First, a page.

2015 also saw Chow design one of his most high-profile commissions to date. On 4 October, The New York Times Magazine cover featured a photograph of a metallic helium balloon depicting the face of Presidential hopeful Donald Trump. The balloon was designed by Chow and then photographed floating away on a white background by Jamie Chung.[20] The project was turned around in the space of a week with Chow being commissioned on the same day that the idea was thought up. Rather than making an illustration of a balloon which could be photoshopped, Design Director Gail Bichler and her team decided to manufacture an actual balloon which could be inflated, so 25 were produced in order for them to be photographed in different ways.[21] The cover was well received with it gaining 71% of votes in Adweek's weekly magazine 'Cover Battle'[22] although in an interview with GQ Magazine Trump referred to the cover as "ridiculous".[23] The following year the cover went on to win a gold medal from The Society for News Design in their annual awards, in the '12C Magazines, Cover Design' category with judges describing the illustration as "Playful, fun, timely, tells a story, also timeless".[24]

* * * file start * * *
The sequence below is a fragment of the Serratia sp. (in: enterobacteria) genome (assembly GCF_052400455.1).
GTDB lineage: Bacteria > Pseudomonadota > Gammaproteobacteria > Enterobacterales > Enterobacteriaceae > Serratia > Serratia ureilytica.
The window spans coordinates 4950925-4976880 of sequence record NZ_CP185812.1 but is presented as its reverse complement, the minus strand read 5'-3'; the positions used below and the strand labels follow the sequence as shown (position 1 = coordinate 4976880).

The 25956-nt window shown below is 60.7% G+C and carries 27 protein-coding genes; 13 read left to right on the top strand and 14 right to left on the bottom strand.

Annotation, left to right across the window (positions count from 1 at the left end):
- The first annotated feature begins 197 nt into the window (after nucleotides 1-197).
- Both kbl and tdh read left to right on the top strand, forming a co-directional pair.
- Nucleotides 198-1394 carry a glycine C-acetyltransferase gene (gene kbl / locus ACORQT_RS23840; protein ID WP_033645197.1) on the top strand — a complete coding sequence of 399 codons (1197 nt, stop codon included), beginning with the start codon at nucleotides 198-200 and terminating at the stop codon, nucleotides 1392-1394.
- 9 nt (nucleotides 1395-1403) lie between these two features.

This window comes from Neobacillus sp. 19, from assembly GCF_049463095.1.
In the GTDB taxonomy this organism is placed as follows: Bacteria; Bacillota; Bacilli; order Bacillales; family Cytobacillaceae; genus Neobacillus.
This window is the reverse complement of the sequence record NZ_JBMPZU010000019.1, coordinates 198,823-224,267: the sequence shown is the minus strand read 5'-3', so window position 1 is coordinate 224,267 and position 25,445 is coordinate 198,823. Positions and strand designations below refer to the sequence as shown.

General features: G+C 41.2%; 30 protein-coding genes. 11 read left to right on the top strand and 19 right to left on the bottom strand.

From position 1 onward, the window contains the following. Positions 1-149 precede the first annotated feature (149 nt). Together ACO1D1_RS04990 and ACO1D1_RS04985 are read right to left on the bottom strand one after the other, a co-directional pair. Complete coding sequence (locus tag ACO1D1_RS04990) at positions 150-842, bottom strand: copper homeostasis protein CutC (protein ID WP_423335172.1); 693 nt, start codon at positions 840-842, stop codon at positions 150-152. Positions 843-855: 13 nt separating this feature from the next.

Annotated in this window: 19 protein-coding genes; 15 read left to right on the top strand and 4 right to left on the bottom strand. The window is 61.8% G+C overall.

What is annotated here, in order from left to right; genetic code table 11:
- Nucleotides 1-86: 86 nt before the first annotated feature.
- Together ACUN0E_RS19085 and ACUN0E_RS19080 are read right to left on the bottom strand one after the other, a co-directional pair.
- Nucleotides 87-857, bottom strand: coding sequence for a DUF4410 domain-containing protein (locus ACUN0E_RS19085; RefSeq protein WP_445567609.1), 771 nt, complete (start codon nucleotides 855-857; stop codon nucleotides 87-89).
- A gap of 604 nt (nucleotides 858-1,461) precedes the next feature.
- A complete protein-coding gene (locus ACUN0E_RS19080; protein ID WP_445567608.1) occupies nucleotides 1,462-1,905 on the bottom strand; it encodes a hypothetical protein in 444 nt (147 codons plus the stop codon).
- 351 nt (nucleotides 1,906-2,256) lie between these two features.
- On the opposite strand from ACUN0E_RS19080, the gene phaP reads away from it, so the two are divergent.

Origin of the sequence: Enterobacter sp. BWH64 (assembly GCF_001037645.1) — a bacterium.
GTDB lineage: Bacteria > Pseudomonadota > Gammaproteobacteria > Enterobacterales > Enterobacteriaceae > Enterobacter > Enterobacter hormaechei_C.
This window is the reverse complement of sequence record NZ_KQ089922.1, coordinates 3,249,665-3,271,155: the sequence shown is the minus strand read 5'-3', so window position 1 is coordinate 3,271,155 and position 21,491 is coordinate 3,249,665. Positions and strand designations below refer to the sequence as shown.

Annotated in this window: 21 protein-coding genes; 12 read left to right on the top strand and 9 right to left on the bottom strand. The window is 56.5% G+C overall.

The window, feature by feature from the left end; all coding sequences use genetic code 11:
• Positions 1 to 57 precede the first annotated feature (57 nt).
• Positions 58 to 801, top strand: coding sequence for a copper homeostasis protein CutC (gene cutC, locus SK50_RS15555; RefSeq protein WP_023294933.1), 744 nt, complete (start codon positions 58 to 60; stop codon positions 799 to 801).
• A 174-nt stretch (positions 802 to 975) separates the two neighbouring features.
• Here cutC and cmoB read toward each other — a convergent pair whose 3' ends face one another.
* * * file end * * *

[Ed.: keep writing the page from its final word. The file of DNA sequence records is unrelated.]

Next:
Exhibitions[edit]

In June 2014, Chow launched his first UK solo retrospective which was held at the Centre for Chinese Contemporary Art in Manchester's Northern Quarter. Chow reflected on his upbringing in a chip shop by turning the window of the arts centre into a takeaway shop front.[25] At the end of the exhibition all the works were sold on a first-come, first-served basis at takeaway prices with buyers being able to remove the art from the walls and take it home immediately.[26] All proceeds went to the CFCCA artistic programme.[25]

In early 2016, Chow announced plans to return to the Centre for Chinese Contemporary Art for a follow up exhibition which would take place for six months from February as part of the centre's 30th anniversary celebrations. The new exhibition, entitled InStangram would follow on from Chow's previous Takeaway exhibition by presenting 30 new designs featuring food, locations and objects inspired by Chow's experiences of growing up as an English-born Chinese man in Manchester.[27]